Mountain biking. That’s the difference between having the best pizza on the West Coast in my backyard or, as it stands, 400 miles away. About two years ago, pizzaiolo Anthony Mangieri was at Silver Lake’s Sunset Junction, and we ran into each other at Intelligentsia. He just finished scouting a location around the corner, which would have deposited Una Pizza Napoletana approximately 2.5 miles from my front door. Alas, the same property owner also had a location in SoMa, and this allowed Mangieri to live across the Golden Gate Bridge in Marin County, apparently a bigger lure for a ravenous mountain biker. Oh well, his pizza is still significantly closer than it was in New York.
Mangieri achieved great success with the white-tiled oven constructed in Italy, but he generously left it behind for the owners of Motorino, who colored it black. If anything, his new aqua-tiled oven, with a dome shipped from his wife’s hometown of Naples, is even more impressive. The oven anchors what amounts to a performance space. Mangieri makes every pizza himself within clear view of diners both seated and waiting. Saint Anthony, the patron saint of people who work with fire, including firemen and bakers, also watches down from behind the oven.
Mangieri initially burned almond wood, but decided it burns too wild, and the wood was too dense, so he switched to walnut. During our visit, he was getting ready to switch back to white birch from Estonia, his preferred wood, just like he had in New York. Another key component is his 24-hour sourdough starter. During my initial visit to Una Pizza Napoletana last November, Mangieri said that the pizza is exactly the same as it was in New York, but it took a couple weeks for his movements to once again become automatic. If anything, the pizza was even better 10 months later.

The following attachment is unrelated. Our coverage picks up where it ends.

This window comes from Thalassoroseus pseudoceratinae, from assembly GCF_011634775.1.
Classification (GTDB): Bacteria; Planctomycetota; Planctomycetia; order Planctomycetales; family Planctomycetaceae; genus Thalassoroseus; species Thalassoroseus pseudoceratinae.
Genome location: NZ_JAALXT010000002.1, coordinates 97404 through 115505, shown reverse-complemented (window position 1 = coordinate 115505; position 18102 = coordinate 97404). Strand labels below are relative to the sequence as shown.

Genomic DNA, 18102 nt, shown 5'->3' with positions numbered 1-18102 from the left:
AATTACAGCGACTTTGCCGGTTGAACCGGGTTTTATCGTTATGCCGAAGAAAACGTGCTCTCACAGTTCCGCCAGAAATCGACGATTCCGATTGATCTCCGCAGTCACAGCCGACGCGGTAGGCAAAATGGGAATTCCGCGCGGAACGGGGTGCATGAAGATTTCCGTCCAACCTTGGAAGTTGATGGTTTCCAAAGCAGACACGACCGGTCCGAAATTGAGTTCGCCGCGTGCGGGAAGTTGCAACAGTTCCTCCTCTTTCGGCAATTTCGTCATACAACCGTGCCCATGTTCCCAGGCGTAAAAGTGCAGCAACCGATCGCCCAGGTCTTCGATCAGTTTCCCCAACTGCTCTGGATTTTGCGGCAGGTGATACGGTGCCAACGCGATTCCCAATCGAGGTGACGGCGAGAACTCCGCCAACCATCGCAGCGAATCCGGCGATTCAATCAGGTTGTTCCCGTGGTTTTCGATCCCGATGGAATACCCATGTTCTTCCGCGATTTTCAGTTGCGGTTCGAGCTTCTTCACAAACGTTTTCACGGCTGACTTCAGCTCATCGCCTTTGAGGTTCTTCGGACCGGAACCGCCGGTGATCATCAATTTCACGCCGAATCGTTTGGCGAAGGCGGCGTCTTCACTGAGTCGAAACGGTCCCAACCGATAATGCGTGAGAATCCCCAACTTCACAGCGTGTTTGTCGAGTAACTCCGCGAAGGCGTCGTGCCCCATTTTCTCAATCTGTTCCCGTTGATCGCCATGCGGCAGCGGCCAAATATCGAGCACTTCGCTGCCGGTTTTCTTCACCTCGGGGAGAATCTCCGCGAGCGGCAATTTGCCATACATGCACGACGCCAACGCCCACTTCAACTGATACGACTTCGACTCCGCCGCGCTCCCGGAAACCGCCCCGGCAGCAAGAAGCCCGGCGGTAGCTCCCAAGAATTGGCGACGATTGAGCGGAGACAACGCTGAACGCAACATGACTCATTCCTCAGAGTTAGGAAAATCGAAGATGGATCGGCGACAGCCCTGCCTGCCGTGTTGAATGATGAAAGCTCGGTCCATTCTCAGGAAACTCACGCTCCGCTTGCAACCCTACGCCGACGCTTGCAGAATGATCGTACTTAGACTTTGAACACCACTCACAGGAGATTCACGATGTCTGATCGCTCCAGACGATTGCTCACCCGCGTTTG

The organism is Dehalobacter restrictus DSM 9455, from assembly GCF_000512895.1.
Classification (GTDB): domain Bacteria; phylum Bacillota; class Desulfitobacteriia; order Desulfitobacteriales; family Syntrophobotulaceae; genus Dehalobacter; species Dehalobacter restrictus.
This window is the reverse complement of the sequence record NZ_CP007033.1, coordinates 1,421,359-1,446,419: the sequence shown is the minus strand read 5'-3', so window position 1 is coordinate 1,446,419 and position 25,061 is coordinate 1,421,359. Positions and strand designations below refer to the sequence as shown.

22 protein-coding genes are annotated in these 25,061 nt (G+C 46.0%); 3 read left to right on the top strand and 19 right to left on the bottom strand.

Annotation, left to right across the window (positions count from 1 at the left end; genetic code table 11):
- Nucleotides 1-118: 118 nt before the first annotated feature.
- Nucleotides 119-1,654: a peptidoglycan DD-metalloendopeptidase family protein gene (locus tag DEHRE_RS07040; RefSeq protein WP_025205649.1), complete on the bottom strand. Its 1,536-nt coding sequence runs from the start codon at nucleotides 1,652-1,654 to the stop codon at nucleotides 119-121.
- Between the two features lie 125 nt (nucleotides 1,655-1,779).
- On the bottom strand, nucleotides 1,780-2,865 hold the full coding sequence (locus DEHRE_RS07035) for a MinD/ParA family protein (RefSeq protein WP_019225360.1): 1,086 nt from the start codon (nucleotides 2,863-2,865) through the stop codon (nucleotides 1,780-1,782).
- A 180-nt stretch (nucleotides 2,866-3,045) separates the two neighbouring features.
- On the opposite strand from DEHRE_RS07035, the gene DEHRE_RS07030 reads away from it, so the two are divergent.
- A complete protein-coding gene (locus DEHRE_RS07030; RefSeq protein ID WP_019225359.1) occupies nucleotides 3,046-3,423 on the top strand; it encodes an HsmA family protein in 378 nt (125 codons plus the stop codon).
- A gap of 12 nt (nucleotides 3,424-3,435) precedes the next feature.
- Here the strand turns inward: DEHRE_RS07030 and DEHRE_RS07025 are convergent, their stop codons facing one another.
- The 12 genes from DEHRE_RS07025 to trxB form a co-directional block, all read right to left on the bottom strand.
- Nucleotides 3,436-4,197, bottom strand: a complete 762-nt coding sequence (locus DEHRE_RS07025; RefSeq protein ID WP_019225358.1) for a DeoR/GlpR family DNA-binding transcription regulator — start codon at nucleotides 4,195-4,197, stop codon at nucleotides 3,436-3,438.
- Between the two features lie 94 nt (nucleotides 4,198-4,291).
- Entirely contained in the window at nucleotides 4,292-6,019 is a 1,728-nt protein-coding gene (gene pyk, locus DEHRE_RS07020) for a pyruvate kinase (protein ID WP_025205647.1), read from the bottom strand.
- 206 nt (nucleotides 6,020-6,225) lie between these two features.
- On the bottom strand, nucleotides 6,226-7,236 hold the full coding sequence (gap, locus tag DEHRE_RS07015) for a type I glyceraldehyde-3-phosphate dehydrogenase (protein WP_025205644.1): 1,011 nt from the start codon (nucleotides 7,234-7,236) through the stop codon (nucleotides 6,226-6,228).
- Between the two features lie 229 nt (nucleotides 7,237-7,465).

Each pizza is approximately 12 inches in diameter, good for one person. You want a slice? Don’t even bother asking. Every pizza arrives ultra fresh, baked to order. You want meat? That’s another no-no. Mangieri said he doesn’t use meat because it takes away from the sauce, takes away from the cheese and takes away from the dough. However, he does occasionally use meat for his staff.
Our Margherita ($20) featured San Marzano tomatoes, buffalo mozzarella, extra-virgin olive oil, sea salt and fresh basil. The crust was chewy, not overcooked, with blistered bubbles and a singed bottom, but not crispy, pretty much ideal texture and contrast. Crisping the basil (including stems) in the oven makes a big difference, instead of adding it to the pizza after baking.
If we were only able to order one pizza, it would have been the Margherita, since that’s the Neapolitan pizza archetype. It’s also useful, for comparison’s sake, to order a sauce-free white pie. The Bianca ($20) touted a similar crust and complement of ingredients: molten still-stretchy Buffalo mozzarella, extra-virgin olive oil, basil, sea salt and a subtle hit of fresh garlic.
Ilaria ($22) is named for his Naples-born wife, who also writes the rotating poetry that appears on the back of the menu. This pizza didn’t exist when he was still in New York. It had a fairly different flavor profile, with smoked mozzarella, extra-virgin olive oil, sea salt, fresh cherry tomatoes, which delivered sweet acidity, and arugula, which contributed a bitter, spicy element. Mangieri once again found a harmonious balance, but took a different route to get there.
They had a small selection of wine and bottled Italian beers, but my choice was the Red Bitter ($3), which arrived in a tiny 3.4-ounce bottle and carried a concentrated bitter after taste, the flavor of chinotto. This was a good non-alcoholic aperitif.
Mangieri said he eats his own pizza once a week. At some point, there probably is too much of a good thing, though it’s hard to imagine how long it would take to reach that threshold. Meat or no meat, it’s hard to imagine finding better Neapolitan pizza in the U.S. That includes Pizzeria Bianco.